Serving size
½ cup 
Cooked broccoli 
Vitamin K content (in micrograms)
110 mcg 
Serving size
½ cup 
Dry roasted cashews 
Vitamin K content (in micrograms)
80 mcg 
Serving size
½ cup 
Roasted soybeans 
Vitamin K content (in micrograms)
43 mcg 
Serving size
1/2 cup 
Soybean oil 
Vitamin K content (in micrograms)
25 mcg 
Serving size
1 tablespoon 
Prepared frozen edamame 
Vitamin K content (in micrograms)
21 mcg 
Serving size
1/2 cup 
Canned pumpkin 
Vitamin K content (in micrograms)
20 mcg 
Serving size
1/2 cup 
Carrot juice 
Vitamin K content (in micrograms)
19 mcg 
Serving size
1/2 cup 
Raw okra 
Vitamin K content (in micrograms)
16 mcg 
Serving size
1/2 cup 
Dried pine nuts 
Vitamin K content (in micrograms)
15 mcg 
Serving size
1 ounce 
Blueberries 
Vitamin K content (in micrograms)
14 mcg 
Serving size
1/2 cup 
Pomegranate juice 
Vitamin K content (in micrograms)
13 mcg 
Serving size
1/2 cup 
Roasted chicken breast* 
Vitamin K content (in micrograms)
13 mcg 
Serving size
3 ounces 
Grapes 
Vitamin K content (in micrograms)
11 mcg 
Serving size
1/2 cup 
Canola oil 
Vitamin K content (in micrograms)
10 mcg 
Serving size
1 tablespoon 
Carrot 
Vitamin K content (in micrograms)
8 mcg 
Serving size
1 medium
Olive oil 
Vitamin K content (in micrograms)
8 mcg 
Serving size
1 tablespoon 

*Foods highest in vitamin K2. All others are listed based on their vitamin K1 content.

Get the most out of your vitamin K foods

To help your body fully absorb vitamin K, Zumpano suggests eating a bit of fat along with vitamin K-rich foods.

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“Vitamin K is a fat-soluble vitamin,” she explains. “It dissolves in fat to be stored in your body, rather than leaving it immediately as waste. So, eating a bit of healthy fat with or before eating foods rich with vitamin K will help your body reap the most benefits.”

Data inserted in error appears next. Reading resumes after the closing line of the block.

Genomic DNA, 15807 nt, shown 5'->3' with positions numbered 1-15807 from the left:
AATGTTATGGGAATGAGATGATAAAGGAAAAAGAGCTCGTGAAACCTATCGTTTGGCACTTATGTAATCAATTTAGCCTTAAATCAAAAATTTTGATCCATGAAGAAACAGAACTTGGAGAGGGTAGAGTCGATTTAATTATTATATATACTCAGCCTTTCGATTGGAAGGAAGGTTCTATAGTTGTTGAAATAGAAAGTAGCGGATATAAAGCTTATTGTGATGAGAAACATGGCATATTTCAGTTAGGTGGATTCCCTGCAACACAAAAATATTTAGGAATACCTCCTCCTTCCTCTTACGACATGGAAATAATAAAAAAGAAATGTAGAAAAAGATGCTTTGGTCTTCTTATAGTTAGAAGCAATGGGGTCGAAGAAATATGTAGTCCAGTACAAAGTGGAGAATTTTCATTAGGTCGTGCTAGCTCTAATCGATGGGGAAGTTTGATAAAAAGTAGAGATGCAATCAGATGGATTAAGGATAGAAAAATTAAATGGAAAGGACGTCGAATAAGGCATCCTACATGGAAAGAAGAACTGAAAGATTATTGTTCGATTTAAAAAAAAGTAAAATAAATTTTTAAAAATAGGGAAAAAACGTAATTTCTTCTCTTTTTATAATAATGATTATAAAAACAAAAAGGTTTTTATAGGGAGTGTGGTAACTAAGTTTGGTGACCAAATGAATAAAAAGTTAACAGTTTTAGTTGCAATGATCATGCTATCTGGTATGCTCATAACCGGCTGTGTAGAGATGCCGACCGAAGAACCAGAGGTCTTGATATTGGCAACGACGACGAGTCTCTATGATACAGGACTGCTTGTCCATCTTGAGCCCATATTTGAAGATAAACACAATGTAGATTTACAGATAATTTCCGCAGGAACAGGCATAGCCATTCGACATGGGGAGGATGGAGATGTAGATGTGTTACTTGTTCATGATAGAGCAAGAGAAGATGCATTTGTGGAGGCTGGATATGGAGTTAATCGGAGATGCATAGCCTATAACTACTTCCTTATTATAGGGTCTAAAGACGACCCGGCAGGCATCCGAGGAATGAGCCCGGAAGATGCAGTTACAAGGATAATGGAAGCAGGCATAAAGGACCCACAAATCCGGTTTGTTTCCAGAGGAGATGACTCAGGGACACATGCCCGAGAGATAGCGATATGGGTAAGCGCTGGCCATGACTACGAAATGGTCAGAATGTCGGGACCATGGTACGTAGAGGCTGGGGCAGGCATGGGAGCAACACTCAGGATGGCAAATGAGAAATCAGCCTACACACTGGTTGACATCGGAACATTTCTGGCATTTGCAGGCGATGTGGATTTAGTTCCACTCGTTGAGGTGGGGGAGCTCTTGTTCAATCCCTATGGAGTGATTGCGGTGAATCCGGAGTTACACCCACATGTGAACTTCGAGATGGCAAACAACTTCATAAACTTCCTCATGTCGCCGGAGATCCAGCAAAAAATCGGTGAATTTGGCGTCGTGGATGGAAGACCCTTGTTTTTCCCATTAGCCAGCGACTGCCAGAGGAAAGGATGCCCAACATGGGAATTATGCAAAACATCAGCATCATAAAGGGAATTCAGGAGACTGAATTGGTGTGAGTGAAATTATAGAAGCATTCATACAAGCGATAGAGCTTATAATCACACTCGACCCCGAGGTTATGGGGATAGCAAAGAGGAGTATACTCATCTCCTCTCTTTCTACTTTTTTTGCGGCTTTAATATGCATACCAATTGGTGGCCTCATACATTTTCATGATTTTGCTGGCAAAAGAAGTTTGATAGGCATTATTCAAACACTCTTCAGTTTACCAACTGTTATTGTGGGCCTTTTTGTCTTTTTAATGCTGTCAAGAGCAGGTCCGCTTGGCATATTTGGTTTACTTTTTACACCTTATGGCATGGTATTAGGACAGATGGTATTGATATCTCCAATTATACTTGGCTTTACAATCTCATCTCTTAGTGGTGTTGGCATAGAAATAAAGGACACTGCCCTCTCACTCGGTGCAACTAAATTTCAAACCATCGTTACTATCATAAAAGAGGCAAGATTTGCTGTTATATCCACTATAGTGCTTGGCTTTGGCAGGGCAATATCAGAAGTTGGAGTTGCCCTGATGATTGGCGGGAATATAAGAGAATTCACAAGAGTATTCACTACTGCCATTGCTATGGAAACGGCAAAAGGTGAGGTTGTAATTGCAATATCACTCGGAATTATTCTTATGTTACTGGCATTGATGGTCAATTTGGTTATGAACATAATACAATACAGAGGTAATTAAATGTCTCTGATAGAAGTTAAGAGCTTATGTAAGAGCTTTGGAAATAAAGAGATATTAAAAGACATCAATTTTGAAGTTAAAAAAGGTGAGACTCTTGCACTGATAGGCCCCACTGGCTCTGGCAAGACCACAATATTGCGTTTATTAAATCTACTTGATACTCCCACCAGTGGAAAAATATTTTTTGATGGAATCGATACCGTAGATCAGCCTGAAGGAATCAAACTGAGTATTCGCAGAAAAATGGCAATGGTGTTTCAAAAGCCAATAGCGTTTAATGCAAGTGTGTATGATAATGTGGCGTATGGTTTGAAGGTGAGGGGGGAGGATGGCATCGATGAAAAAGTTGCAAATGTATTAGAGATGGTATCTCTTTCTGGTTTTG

Foods high in unsaturated fats are healthy choices to eat just before vitamin K-rich foods. Try pairing your vitamin K sources of healthy fats with:

For example, you could toss a spinach and kale salad (vitamin K) with olive oil dressing and avocado (fats). Or mix fresh blueberries (vitamin K) in your plain yogurt (fat). Or munch on a charcuterie board of dry roasted cashews (vitamin K) and olives (fat).

You get the idea.

And you don’t have to eat a lot of fat to get the vitamin-absorbing effects. Just a bit will do. The goal should be to fill up more on vitamin-rich foods than on fats, even if they’re healthier fats.

Pro tip: This same fat-plus-vitamins approach is best for other fat-soluble vitamins as well. That includes vitamin A, vitamin D and vitamin E.

Note: Some vitamins, like vitamin C and B vitamins, are water-soluble. They use water — not fat — to be absorbed by your body. Drink a glass of water when taking those vitamins or eating foods rich in them.

Can you have too much vitamin K?

If you take a blood thinning medication, such as warfarin (Coumadin®), vitamin K can raise your risk for blood clots. That doesn’t necessarily mean you need to avoid all vitamin K-rich foods. You just should be careful not to go overboard or to drastically increase your intake. And you certainly should not take a vitamin K supplement without talking with your healthcare provider.

For everyone else, a diet rich in vitamin K is healthy for your bones, blood and heart.

“Soy, leafy greens and fruits that are rich in vitamin K are good for so many of your body’s systems,” Zumpano emphasizes. “They’re foods that should be a staple in just most people’s heart-healthy diets.”